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Table 5 Factors associated with noncore food preferencea

From: The relationship between appetite and food preferences in British and Australian children

  Unstandardized Beta (SE) Standardized Beta (SE) p value R2 sr2
GEMINI (n = 1044)b      
 Enjoyment of Food .049 (.022) .071 (.031) .023 .032 .005
 Food Responsiveness .056 (.017) .101 (.031) .001 .037 .010
 Satiety Responsiveness -.026 (.021) -.039 (.032) .213 .029 .001
 Slowness in Eating -.017 (.020) -.026 (.031) .400 .028 .001
 Food Fussiness -.022 (.019) -.036 (.031) .251 .029 .001
NOURISH (n = 167)      
 Enjoyment of Food .075 (.044) .137 (.080) .089 .062 .017
 Food Responsiveness .114 (.044) .212 (.082) .010 .084 .041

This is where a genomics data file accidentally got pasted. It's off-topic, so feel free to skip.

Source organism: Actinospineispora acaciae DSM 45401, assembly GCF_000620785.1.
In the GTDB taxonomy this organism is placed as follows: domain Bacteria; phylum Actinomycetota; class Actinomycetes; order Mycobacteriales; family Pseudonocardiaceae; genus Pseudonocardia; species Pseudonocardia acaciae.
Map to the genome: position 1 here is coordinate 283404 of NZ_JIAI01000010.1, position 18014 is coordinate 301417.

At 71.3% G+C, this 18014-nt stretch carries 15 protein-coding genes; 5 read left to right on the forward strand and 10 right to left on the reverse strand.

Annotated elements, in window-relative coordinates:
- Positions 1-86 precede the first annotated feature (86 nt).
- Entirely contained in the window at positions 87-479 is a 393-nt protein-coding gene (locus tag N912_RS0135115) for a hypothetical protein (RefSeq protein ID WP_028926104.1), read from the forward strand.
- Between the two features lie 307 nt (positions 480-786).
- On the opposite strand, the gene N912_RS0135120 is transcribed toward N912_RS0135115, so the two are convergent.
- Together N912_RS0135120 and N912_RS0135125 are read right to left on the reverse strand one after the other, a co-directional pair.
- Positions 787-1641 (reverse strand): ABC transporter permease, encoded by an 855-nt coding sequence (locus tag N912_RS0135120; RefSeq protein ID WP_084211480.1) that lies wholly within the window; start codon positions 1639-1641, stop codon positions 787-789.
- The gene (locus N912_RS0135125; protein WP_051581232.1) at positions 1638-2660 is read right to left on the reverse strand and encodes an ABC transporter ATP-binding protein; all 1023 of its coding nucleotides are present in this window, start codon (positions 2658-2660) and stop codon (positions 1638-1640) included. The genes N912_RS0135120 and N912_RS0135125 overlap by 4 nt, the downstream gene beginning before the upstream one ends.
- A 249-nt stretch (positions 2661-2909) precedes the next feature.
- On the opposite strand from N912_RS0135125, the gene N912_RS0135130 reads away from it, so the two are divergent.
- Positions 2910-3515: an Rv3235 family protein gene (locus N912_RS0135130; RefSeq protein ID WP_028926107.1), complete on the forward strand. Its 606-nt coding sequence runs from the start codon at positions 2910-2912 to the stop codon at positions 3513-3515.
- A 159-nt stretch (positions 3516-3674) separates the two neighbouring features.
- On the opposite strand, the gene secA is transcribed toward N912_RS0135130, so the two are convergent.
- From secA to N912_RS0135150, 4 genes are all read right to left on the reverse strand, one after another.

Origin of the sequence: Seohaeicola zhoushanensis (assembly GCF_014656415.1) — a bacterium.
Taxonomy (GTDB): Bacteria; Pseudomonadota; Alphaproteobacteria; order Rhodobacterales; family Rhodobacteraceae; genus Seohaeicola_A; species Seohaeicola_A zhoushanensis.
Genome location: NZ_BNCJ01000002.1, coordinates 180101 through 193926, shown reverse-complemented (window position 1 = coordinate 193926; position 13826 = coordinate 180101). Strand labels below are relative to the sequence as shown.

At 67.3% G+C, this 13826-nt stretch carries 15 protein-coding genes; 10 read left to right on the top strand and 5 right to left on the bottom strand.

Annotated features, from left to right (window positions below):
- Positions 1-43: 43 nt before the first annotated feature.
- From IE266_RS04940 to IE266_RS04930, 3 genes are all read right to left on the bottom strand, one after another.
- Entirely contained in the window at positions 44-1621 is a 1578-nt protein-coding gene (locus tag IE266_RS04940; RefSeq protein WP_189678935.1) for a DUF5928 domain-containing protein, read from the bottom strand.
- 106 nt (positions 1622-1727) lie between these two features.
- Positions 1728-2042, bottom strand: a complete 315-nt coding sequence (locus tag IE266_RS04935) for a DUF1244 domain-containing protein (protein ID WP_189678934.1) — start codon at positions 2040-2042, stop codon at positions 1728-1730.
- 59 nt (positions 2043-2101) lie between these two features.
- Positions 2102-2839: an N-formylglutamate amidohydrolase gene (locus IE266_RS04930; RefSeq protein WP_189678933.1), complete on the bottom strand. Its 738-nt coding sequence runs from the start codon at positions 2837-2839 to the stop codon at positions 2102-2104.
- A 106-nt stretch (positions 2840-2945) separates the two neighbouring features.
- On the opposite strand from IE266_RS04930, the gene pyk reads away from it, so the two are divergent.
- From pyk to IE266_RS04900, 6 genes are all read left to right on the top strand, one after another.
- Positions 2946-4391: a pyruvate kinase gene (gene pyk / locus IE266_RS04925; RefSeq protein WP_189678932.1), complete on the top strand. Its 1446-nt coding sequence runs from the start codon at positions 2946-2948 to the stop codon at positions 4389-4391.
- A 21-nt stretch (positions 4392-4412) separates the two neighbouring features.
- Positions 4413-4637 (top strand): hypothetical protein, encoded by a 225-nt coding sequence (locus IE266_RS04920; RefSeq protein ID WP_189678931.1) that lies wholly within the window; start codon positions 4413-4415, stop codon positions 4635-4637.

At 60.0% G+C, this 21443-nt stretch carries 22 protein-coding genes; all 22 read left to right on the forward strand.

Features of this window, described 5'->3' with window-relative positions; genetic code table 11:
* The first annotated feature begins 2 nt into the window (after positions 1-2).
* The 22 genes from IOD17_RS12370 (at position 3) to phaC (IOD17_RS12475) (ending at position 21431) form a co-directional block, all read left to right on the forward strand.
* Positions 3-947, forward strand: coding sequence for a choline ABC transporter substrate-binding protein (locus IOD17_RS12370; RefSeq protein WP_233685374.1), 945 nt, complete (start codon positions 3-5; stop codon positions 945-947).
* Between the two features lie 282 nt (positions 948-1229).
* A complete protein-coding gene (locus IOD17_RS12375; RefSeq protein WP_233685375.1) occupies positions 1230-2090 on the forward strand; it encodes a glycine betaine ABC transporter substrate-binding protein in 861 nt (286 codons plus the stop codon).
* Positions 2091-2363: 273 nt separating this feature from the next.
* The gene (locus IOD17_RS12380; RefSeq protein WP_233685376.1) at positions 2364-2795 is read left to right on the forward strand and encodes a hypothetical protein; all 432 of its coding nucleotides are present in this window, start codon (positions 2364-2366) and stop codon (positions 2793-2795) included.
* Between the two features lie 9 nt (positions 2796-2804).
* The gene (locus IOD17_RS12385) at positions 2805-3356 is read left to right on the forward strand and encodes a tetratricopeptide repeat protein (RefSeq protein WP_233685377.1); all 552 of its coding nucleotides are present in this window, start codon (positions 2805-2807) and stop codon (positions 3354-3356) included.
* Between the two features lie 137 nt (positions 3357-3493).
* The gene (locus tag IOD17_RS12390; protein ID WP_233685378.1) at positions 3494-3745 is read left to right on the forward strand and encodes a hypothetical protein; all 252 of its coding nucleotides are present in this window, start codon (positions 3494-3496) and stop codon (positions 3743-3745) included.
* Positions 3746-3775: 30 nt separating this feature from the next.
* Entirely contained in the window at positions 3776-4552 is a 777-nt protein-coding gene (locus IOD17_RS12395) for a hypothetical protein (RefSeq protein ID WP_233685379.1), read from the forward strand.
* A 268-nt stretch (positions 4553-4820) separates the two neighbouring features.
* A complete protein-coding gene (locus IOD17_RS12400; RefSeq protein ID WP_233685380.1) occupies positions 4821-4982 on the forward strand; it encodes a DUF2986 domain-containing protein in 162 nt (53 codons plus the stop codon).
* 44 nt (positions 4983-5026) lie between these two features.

Satiety Responsiveness .032 (.051) .052 (.082) .528 .047 .002
 Slowness in Eating -.021 (.040) -.042 (.080) .603 .046 .002
 Food Fussiness -.065 (.036) -.145 (.080) .072 .064 .020
  1. aModels adjusted for covariates as defined in Table 1 including sex, milk feeding method, age at first solids, maternal education, maternal fruit intake, maternal vegetable intake, BMI Z-score [36] and age at anthropometric measurements
  2. bModels also adjusted for parity and gestational age (GEMINI sample only)
  3. Significant values (at an alpha level of p < 0.05) are bolded